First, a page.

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Audio Applications and Effects Made Easy

The Bypass Switch

One of the modules I created is bypass switch. Most audio effects have a bypass switch built in to allowing signal processing to be quickly turned on and off. Though not useful by itself, the bypass switch module is designed for incorporation into effect plug-ins including the vibrato described shortly. There are two aspects of the bypass switch: The actual signal switching and the user interface. I choose a toggle switch (a standard SynthMaker module) as the UI element. Figure 2 shows the module's UI and Figure 3 the implementation.

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Figure 2: Bypass Switch Module's UI

The UI in Figure 2 is simple. A toggle switch, a couple of labels and input/output connectors. Not shown is the tool tip help displayed whenever the mouse is positioned over the module. You'll notice the UI is transparent. This was done so the bypass switch takes on the appearance of whatever module it is incorporated into.

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Figure 3: Bypass Switch Module's Implementation

Figure 3 shows the implementation. Briefly, the toggle switch's boolean output drives a selector that routes the unprocessed (dry) signal or the processed (wet) signal to the module's output connector. When the toggle switch is in the bypass position the dry signal is routed to the output. In the on position the wet signal is routed. The string field connected to the Help module provide the tool tip help. It is interesting that the toggle switch can be clicked on the schematic and the selector component will change selections to show it operation. Features like these help with debugging.

A Vibrato Effect

Moving up the complexity scale I next present a vibrato effect. As you may know, vibrato is a form of frequency modulation applied to an audio signal. Here the vibrato effect is obtained by changing the delay, input samples are exposed to, by a time varying signal produced by a LFO. Figure 4 shows the completed module's UI including the tool tip help and Figures 5 and 6 show a portion of its implementation.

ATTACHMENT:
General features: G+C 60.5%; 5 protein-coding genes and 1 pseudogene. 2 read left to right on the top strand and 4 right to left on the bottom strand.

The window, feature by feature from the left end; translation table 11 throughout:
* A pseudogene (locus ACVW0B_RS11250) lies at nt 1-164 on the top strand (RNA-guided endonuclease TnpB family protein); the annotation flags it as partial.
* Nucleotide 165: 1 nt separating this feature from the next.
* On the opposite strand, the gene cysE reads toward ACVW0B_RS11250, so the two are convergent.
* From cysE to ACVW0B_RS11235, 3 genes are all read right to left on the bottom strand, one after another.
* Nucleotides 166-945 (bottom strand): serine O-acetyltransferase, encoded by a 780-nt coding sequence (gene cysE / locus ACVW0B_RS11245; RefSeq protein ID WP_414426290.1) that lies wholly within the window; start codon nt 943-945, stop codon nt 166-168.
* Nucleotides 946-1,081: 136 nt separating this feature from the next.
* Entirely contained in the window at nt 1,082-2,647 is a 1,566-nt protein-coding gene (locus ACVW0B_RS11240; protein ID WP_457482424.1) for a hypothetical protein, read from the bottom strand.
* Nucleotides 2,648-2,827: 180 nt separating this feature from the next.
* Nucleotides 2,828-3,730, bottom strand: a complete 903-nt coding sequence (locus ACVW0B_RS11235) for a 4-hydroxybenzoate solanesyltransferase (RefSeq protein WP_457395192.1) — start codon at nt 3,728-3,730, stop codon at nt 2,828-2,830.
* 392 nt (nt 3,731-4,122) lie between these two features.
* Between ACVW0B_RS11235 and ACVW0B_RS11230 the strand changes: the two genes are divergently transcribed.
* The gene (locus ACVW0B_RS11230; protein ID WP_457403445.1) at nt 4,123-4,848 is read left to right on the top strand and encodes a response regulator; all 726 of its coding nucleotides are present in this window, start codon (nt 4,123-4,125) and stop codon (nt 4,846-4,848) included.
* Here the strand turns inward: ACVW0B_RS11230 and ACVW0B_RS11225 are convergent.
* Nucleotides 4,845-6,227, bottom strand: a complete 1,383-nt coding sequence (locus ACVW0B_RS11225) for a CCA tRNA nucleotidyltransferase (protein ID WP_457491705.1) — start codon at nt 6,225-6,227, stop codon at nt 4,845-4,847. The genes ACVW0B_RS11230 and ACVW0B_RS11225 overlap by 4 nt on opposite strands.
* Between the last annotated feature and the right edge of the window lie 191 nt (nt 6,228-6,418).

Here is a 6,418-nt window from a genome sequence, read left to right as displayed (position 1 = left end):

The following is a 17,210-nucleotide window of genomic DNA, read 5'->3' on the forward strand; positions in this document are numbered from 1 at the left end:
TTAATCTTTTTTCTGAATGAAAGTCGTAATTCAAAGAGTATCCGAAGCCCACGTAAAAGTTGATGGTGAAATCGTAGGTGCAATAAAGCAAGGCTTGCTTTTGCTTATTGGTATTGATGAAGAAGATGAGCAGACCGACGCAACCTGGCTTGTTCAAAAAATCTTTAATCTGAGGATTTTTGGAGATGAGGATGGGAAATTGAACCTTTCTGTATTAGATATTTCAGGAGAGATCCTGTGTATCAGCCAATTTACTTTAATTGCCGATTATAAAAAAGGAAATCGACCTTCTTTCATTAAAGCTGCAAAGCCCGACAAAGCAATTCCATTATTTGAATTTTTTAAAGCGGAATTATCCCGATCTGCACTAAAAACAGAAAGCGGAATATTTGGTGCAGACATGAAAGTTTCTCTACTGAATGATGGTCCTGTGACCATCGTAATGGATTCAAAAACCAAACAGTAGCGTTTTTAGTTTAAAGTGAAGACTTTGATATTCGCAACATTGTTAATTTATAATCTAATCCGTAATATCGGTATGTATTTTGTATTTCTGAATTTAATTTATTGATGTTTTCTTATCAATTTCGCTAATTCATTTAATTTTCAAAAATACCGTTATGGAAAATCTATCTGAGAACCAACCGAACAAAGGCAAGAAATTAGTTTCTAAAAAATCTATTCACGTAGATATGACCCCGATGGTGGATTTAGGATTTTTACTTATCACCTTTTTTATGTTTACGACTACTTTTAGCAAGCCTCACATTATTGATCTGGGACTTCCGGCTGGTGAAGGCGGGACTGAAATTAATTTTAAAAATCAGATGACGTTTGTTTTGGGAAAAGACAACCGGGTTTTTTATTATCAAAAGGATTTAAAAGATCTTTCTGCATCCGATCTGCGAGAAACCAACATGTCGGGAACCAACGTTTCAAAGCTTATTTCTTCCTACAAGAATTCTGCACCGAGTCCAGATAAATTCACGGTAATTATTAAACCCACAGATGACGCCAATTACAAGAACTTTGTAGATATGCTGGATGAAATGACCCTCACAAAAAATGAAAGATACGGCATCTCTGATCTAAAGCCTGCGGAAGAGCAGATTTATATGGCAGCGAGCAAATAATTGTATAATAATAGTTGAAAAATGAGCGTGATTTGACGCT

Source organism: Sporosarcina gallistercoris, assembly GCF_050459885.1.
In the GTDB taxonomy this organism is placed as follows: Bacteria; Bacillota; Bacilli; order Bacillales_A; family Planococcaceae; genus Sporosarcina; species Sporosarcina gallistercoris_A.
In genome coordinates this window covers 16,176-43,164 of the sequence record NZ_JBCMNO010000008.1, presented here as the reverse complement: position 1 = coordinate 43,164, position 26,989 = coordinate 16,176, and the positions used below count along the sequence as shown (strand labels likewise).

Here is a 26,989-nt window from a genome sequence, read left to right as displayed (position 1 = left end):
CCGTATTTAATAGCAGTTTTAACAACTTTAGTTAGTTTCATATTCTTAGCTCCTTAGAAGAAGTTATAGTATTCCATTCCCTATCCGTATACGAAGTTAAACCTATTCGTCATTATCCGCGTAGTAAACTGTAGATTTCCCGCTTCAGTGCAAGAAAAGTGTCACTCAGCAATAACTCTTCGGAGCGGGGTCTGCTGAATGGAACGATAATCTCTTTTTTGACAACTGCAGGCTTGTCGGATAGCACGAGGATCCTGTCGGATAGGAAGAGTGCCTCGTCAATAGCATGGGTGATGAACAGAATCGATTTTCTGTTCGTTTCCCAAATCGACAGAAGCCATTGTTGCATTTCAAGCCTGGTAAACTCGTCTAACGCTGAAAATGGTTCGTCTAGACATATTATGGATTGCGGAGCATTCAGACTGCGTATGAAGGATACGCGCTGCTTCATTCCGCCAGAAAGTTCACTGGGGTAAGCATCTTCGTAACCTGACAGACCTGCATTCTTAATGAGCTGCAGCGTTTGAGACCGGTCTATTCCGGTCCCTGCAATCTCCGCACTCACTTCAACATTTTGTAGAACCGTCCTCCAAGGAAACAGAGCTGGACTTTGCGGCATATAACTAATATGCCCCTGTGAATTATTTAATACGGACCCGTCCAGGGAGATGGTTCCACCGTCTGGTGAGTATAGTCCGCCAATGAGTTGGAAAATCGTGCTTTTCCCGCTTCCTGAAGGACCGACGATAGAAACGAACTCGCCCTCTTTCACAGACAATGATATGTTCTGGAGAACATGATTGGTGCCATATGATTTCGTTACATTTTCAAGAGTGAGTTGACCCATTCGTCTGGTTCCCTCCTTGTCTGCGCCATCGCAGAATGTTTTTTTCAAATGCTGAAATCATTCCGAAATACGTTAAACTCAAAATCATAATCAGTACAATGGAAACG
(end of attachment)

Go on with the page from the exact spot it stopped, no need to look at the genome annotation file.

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Figure 4: Vibrato Module's UI

The vibrato module sports a labeled brushed aluminum front panel, a LFO with user selectable wave shape and frequency, a vibrato depth control and the bypass switch discussed previously.

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Figure 5: The Vibrato's Implementation

Here you can see the modules which make up the vibrato effect including an LFO module of my own design. The top half of the schematic shows how the functionality is achieved; the bottom half of the schematic shows how the presentation is achieved.

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Figure 6: Vibrato Module's Implementation (continued)

The Fractional Delay module in Figure 6 is a code module containing:

streamin in;
streamout out;
streamin delay;

float index;
float intdelay,frac;
float temp1,temp2;
float out1;
float mem[44100];
float MAXDELAY=44100;

	intdelay = delay - 0.5;
	intdelay = rndint(intdelay);
	frac = delay - intdelay;

	temp1 = index - intdelay;
	temp2 = temp1 - 1;
	temp1 = temp1 + (temp1 < 0)&MAXDELAY;
	temp1 = mem[temp1];

	temp2 = temp2 + (temp2 < 0)&MAXDELAY;
	temp2 = mem[temp2];

	out = (1 - frac) * temp1 + frac * temp2;

The somewhat strange language syntax is driven in part by the the need to support streaming SIMD instruction set extensions (SSE) on Intel and AMD processors. Conditional expressions are especially strange since they act on four channels simultaneously.

The vibrato works as follows: As samples enter the vibrato they are placed at the start of a delay line. Where samples are extracted from the delay line depends upon the maximum depth allowed for the effect which I have limited to: